Perdido Key to Cape San Blas
Includes Pensacola, Gulf Breeze, Fort Walton Beach, Destin, Panama City and Port St. Joe
This weekend’s weather forecast is looking a little on the wet side, however anglers should get at least a couple of chances to get out and fish. Those fishing inshore this weekend will have the best success chasing redfish around the deeper docks, and sheepshead near the sea walls, bridges, and jetties. In addition to redfish and sheepshead anglers can find speckled trout near the river and creek mouths and white trout stacked up around the bridges.
Redfish anglers will want to start looking close to the boat ramps and around the deeper docks in the bayous and canals. Having live shrimp will make a big difference for everyone and for dock fishing a shrimp on light jig head is hard to beat. The deeper docks along the inter-coastal are also holding fish, just be prepared to fish a hand full or two before finding the fish. The bridges are also worth a try and seem to be a good place to be in-between tides. Near the passes anglers will really want to play the tides and fish both the ledges and jetties.
Sheepshead anglers will want to try three main places: The passes and jetties, bridges, and deeper docks along the intercoastal. Live shrimp or fiddler crabs are a must and those that really want to get the bite hot will bring oysters or a paddle to scrap of growing debris on bridges for chum. A small hook and 1 to 3 foot leader with swivel and a ½ to 1-ounce weight above the swivel should get the job done, but if the water is deeper or current is moving fast anglers may want to move up in weight size. Reports over the last week have the bite in Pensacola Pass really beginning to heat up and in Destin anglers report the same happening around the bridge.
Nearshore and Beaches
It’s finally that time of the year to bust out the big shirted jigs, stout spinning combos, and look for Cobia. The first fish was caught out of Destin this past week and it won’t be long before anglers across our region see fish! Also along the beaches, anglers should see a few pompano moving through and Spanish mackerel should show anytime. On near shore wrecks anglers will find plenty of live bait like cigar minnows and sardines. The larger baits haven’t shown up yet so anglers may want to stick with a #6 or #8 sabiki to catch bait.
Those new to cobia fishing may not understand the craze, but it only takes one fish to turn a regular fisherman into a hardcore cobia fishermen. Cobia can be caught a variety of ways with the main way being sight fishing. This can be done from a tower in a boat, off a pier, or I have even seen fishermen standing on the top of 16-foot ladder on the sandbar (latter not recommended). Another option is to anchor and chum over shallow near-shore wrecks with live baits out. Croakers, pinfish, and even catfish with the barb off will work, yet a properly hooked live eel will hardly ever be passed up.
Those fishing from shore will want to focus their efforts in on pompano. Two rods is ideal, but three can be even better. Ideally one or two rods will be set up for bait fishing on the bottom. An ideal rig would be a 20-pound fluorocarbon leader tied for a two-hook rig with a pyramid weight on the bottom. Sand fleas are preferred, live being best, yet peeled dead shrimp will work too. Another rod should be set up and ready with a pompano jig.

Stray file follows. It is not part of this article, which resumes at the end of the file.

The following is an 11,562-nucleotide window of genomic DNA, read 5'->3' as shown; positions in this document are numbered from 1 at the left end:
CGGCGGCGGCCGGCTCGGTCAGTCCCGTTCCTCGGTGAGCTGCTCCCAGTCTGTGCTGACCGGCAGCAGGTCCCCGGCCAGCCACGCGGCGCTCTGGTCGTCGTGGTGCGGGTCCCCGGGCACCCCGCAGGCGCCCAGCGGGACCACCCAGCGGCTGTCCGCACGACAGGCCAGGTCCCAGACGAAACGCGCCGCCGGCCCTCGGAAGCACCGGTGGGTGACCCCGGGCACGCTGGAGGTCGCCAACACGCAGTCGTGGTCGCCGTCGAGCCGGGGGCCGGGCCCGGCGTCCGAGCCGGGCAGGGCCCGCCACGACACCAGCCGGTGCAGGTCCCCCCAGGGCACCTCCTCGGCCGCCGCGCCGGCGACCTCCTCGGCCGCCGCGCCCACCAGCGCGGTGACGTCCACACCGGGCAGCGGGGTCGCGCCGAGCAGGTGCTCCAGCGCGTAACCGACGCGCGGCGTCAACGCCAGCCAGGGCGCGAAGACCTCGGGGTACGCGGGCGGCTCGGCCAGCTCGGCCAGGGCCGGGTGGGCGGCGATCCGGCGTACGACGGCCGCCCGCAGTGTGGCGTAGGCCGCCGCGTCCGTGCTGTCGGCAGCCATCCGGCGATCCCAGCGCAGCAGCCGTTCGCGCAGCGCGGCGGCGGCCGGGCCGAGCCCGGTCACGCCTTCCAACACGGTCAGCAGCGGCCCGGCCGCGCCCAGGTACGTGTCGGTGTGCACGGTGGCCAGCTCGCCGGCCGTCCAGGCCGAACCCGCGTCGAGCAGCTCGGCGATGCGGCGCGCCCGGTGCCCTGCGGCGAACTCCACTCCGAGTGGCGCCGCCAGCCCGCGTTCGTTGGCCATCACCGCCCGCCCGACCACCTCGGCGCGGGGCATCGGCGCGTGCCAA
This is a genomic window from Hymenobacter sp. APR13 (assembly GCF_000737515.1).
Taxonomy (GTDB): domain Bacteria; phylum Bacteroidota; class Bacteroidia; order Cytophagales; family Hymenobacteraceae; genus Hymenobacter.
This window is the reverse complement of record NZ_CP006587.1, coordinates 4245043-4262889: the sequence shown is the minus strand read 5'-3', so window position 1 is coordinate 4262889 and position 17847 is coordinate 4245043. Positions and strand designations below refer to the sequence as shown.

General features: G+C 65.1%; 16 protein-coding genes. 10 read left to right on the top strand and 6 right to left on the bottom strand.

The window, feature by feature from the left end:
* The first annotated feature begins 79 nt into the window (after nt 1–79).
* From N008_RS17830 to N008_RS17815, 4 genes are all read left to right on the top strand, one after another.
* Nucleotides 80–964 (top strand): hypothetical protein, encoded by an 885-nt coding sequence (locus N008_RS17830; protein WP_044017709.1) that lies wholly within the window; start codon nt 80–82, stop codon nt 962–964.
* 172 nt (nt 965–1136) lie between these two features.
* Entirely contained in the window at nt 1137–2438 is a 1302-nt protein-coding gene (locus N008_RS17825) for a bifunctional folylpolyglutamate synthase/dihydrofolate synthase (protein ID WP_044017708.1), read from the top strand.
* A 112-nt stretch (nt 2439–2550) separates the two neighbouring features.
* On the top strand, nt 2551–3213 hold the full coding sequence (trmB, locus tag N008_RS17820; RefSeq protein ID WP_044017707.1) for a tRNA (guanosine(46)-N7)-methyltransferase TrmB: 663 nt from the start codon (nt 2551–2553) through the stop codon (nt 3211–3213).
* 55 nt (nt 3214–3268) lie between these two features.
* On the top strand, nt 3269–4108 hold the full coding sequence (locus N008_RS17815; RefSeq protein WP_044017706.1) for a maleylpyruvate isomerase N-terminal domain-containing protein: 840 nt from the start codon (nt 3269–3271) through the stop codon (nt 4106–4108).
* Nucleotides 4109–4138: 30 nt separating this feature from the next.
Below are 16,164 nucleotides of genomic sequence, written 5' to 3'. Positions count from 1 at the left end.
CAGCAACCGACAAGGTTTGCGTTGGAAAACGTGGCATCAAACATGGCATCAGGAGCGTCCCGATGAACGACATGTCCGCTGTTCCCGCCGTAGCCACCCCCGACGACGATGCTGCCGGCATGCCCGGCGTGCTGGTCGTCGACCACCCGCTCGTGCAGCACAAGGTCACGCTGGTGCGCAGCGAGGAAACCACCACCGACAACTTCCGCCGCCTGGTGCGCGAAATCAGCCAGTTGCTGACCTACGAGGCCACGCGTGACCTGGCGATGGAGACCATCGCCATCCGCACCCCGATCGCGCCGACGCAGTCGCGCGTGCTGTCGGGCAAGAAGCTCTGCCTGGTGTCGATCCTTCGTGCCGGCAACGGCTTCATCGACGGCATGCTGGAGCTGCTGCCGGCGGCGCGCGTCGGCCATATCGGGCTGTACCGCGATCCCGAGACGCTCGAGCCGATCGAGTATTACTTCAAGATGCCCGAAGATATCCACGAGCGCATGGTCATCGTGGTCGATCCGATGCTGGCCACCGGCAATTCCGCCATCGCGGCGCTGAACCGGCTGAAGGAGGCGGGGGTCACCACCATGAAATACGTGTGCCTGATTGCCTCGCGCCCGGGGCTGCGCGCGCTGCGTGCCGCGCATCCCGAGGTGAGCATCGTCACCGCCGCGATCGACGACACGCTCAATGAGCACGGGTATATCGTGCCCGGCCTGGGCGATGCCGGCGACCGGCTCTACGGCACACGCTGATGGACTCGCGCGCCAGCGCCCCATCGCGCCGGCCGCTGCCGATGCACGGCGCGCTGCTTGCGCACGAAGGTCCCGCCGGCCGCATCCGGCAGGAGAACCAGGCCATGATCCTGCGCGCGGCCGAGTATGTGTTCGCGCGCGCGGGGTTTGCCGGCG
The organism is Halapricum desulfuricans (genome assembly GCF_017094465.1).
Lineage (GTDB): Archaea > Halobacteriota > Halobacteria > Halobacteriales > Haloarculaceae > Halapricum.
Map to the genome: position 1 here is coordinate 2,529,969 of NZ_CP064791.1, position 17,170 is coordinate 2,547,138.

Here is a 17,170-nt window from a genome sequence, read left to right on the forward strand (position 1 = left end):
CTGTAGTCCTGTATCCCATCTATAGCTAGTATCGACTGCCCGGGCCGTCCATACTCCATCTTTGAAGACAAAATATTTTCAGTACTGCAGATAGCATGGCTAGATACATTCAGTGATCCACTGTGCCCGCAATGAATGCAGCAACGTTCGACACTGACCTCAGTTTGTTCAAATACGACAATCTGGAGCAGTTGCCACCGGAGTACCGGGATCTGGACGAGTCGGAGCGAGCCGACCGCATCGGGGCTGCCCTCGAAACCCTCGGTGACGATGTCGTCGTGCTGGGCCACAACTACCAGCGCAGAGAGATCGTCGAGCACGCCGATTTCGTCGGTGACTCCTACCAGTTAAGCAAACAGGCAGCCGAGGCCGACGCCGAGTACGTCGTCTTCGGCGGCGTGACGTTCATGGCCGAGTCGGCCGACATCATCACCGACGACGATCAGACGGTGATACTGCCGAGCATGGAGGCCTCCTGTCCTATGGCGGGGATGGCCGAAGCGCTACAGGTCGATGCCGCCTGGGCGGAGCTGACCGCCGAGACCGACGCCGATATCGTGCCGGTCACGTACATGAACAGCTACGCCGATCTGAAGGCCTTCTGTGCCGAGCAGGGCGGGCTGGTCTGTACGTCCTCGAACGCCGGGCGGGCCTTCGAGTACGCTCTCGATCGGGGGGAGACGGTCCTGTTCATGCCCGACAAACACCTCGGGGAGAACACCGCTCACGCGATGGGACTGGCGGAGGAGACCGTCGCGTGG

Offshore anglers will have a couple of choices. In state waters anglers are catching triggerfish, amberjack and a few red grouper. Further offshore in Federal waters its more of the same with a larger size amberjack and the addition of large vermillion snapper, and a few blackfin tunas near the edge. Out near the floating oil rigs anglers are catching yellowfin and from the sounds of it the bite is hot!
Anyone heading offshore to bottom fish this time of year will want to have a variety of bait and gear to match. Amberjack fishermen will want to either spend a few hours prior to the trip catching live bait or be prepared to jig. Large live baits are must if jack fishing and an ideal rig would be a 12 to 15 foot, 100 to 125 pound leader and 10 to 11/0 circle hook midway down the water column. Keeper jacks can be caught in state waters just be prepared to catch a few shorts jacks and red snapper in between. Further offshore in water 125 feet and deeper anglers will often find a larger sized jack and general rule is deeper means bigger.
Triggerfish anglers will want to check both live bottom areas and smaller man made reefs. Chicken coops can often be an ideal spot to find a few nice keeper triggerfish. Small cut squid and Boston mackerel will work best on a two-drop rig. Anglers will want to begin fishing on or near the bottom and work up a couple of cranks each drop as the bite fires up. If the short ones become too hungry and won’t stay off the hook it’s time to move. Often time the larger triggerfish will bite on the first couple of drops.
Vermillion snapper fishermen can find some keepers in state waters and a few anglers have reported them surprisingly close to the beach. However the majority of nice sized keeper vermillion will come from deeper waters. Look for the majority of magnum vermilions to be caught in water 175 feet and deeper. The hard part about fishing this time of year in these depths is the restriction on grouper. Be sure to check both www.myfwc.com and the Federal Gulf Fisheries website for current regulations.
Further offshore blue water fishermen are reporting some great tuna catches around the floating oil rigs. The majority of the catches are tuna, but a few have reported billfish and wahoo! Live bait is a must and checking the closer rigs for hardtails is always worth it. If the fish don’t cooperate be sure to downsize leaders and change up tactics. Tight lines and good luck!